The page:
One of the earliest Department owned Game Department lands, the T. M. Gathright Wildlife Management Area's contribution to Virginia's wildlife resource has been long and far reaching. Described as, "some of the most beautiful mountain habitat imaginable," Gathright can also boast of producing the wild brood stock for some of the most successful wild turkey restorations imaginable. Lake Moomaw, occupying land that was once part of the management area, adds to the recreational opportunity offered by Gathright.
Located in Bath County and divided by Lake Moomaw, the two tracts of the Gathright Wildlife Management Area contains 13,428 acres, encompassing three major mountains, Allegheny and Bolar Mountains west of the lake, and Coles Mountain to the east. Elevations range from 1,400 to 3,600 feet. The area's long northwest boundary is marked by the crest of Allegheny Mountain where Virginia and West Virginia adjoin. Numerous streams flow eastward from the steep side of Allegheny Mountain and have created a series of secondary ridges and hollows that terminate at Mill Creek. The primary habitat found on the area is upland hardwood forest. Stands of oak/hickory and mixed oaks are the major forest types. Tulip popular grows in the more fertile hollows and small herbaceous openings are interspersed throughout much of the management area.
The sighting-in range is located on the Gathright WMA in Clay Lick Hollow and may be accessed from State Route 600 south of Route 39. No reservations are required. Visitors age 17 and older who do not possess a valid Virginia hunting, freshwater fishing, or trapping license, or a current Virginia boat registration, will need to purchase an Access Permit.
- Range Rules (PDF)
Range Operation Dates: September 1 to March 31, closed on Mondays.
|September||Closed on Monday
Tuesday-Saturday: 9 AM - 6:30 PM
|October - January||Closed on Monday
Tuesday-Saturday: 9 AM - 4:30 PM
Sunday: 1 PM - 4:30 PM
|February - March||Closed on Monday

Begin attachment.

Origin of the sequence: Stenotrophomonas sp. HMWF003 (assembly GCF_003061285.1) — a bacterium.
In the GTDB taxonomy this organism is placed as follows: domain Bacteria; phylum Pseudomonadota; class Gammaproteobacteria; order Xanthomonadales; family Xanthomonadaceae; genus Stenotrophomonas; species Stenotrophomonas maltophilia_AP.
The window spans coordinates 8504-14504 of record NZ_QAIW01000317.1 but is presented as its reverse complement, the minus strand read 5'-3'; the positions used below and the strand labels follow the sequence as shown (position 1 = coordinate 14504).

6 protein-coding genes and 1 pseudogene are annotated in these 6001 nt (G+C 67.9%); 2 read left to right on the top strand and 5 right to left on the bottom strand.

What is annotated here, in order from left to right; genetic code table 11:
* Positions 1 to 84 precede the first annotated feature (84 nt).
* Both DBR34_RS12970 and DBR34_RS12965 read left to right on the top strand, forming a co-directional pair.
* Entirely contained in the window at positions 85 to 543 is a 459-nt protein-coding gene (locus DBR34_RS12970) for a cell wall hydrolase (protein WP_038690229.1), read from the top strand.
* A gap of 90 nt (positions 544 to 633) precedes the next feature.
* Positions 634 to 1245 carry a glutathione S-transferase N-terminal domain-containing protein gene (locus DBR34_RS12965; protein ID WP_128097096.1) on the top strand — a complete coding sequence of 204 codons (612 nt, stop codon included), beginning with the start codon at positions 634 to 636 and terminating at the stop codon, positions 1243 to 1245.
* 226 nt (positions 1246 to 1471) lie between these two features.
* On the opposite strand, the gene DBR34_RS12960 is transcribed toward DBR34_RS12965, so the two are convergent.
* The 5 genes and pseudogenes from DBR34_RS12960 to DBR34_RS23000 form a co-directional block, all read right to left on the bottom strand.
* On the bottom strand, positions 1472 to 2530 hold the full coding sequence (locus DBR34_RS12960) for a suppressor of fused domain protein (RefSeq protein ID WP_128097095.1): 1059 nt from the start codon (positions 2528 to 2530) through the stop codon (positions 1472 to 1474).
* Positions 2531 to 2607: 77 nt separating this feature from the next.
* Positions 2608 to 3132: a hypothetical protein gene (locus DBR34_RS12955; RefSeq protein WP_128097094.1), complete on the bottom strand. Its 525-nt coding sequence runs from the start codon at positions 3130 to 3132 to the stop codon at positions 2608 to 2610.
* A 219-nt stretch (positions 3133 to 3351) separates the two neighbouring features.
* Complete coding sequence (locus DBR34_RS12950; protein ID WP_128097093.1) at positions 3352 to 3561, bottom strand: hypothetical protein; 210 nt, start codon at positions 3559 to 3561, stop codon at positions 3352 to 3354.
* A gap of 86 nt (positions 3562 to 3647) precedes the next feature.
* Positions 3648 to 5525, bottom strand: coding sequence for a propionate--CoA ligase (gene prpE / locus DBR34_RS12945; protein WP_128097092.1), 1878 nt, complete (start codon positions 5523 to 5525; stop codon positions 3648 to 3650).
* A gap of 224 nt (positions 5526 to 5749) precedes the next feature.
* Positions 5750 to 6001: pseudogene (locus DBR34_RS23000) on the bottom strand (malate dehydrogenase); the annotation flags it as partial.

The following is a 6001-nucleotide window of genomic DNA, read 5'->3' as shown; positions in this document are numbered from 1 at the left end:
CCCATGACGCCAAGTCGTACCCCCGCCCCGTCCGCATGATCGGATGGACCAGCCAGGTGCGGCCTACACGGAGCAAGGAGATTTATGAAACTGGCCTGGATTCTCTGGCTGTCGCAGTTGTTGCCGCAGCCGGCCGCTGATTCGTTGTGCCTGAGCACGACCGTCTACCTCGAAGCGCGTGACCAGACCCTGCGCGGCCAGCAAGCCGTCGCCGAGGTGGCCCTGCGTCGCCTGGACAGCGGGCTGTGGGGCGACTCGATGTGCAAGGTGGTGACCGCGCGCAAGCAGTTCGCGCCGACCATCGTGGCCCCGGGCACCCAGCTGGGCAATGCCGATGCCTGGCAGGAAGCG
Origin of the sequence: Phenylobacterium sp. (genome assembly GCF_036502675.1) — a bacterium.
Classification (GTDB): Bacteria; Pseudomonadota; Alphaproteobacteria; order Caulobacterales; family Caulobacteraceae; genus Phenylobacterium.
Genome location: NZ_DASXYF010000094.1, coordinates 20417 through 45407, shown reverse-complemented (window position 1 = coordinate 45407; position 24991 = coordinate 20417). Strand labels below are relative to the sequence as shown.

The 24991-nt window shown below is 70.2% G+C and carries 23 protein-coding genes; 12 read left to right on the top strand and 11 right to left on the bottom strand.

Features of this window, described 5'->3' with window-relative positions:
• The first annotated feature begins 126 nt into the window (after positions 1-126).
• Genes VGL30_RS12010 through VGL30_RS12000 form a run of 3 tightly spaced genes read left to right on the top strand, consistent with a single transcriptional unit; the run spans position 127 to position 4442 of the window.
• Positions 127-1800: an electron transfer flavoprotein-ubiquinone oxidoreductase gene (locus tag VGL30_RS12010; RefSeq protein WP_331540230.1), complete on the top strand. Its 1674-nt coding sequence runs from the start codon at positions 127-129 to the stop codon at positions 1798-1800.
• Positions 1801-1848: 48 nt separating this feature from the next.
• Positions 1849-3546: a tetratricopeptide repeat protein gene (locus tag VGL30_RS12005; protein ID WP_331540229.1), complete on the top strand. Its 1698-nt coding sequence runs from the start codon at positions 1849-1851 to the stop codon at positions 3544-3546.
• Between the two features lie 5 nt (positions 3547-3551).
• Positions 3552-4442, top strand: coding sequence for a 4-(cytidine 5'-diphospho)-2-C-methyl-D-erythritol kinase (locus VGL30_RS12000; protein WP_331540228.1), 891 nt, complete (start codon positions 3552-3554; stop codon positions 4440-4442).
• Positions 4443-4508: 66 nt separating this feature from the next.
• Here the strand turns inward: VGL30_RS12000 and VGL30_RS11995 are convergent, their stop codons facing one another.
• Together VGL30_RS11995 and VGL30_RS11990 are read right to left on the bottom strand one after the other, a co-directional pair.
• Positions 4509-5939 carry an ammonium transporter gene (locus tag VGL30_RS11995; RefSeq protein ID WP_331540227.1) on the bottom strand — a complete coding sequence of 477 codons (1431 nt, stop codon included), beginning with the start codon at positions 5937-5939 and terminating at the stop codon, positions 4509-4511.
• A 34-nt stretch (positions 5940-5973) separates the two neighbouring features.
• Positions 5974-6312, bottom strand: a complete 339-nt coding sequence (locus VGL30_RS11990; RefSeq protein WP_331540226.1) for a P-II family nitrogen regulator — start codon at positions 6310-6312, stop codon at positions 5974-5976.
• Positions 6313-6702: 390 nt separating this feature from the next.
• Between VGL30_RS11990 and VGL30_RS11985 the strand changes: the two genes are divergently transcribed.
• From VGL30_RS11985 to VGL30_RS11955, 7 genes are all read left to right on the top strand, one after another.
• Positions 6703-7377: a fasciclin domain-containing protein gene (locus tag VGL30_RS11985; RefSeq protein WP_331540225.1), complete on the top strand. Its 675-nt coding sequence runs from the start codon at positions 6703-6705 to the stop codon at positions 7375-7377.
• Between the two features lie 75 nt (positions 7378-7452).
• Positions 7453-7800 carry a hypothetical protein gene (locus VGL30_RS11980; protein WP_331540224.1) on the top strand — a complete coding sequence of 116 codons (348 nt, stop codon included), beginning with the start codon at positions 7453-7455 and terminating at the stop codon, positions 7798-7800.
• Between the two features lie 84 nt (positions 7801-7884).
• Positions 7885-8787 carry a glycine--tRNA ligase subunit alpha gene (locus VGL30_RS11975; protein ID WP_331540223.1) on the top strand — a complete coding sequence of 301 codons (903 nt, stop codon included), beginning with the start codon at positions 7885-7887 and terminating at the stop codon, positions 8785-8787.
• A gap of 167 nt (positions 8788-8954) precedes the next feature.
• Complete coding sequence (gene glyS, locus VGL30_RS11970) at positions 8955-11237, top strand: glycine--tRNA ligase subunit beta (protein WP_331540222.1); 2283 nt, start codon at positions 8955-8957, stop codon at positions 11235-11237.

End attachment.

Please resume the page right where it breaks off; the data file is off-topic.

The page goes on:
Tuesday-Saturday: 9 AM - 5:30 PM
Sunday: 1 PM - 5:30 PM
The ridges and hollows of this area provide challenging hunting in a scenic environment. The area is managed mainly for forest wildlife and the best hunting opportunities are for deer, wild turkey, squirrel, bear and grouse. Management activities are concentrated in areas accessible by roads. Habitat diversity is gained with timber sales in the form of small clear-cuts, which provides wildlife openings, and thinnings to enhance hard mast production. Herbaceous habitat is created with the development and maintenance of grass/clover clearings. The lake provides a limited amount of waterfowl hunting.
The lake's 2,530 acres offer excellent fishing for smallmouth bass, and brown and rainbow trout. A diverse fishery, the lake also holds largemouth bass, black crappie, channel catfish, yellow perch, chain pickerel, rock bass and various sunfish.
Outlying U.S. Forest Service land, and Douthat State Park to the east, offer the opportunity to camp, hike, picnic, view wildlife and trout fish at Douthat Lake.
There are five parking areas along Route 600 near Mill Creek. Several Department roads, open seasonally, give limited vehicular access to the interior of the property. Foot trails give additional access. There is a sighting in range located in Clay Lick Hollow off Route 600. The U.S. Forest Service manages boat ramps, campgrounds, picnic areas and swimming beaches at several locations around the lake. The U.S. Army Corps of Engineers manages a visitor center at the dam.
The Gathright Area is located about seven miles west of Warm Springs and about 10 miles north of Covington. Access the area via State Route 39 west of Warm Springs and Route 600 south to the management area. Consult map for more detail.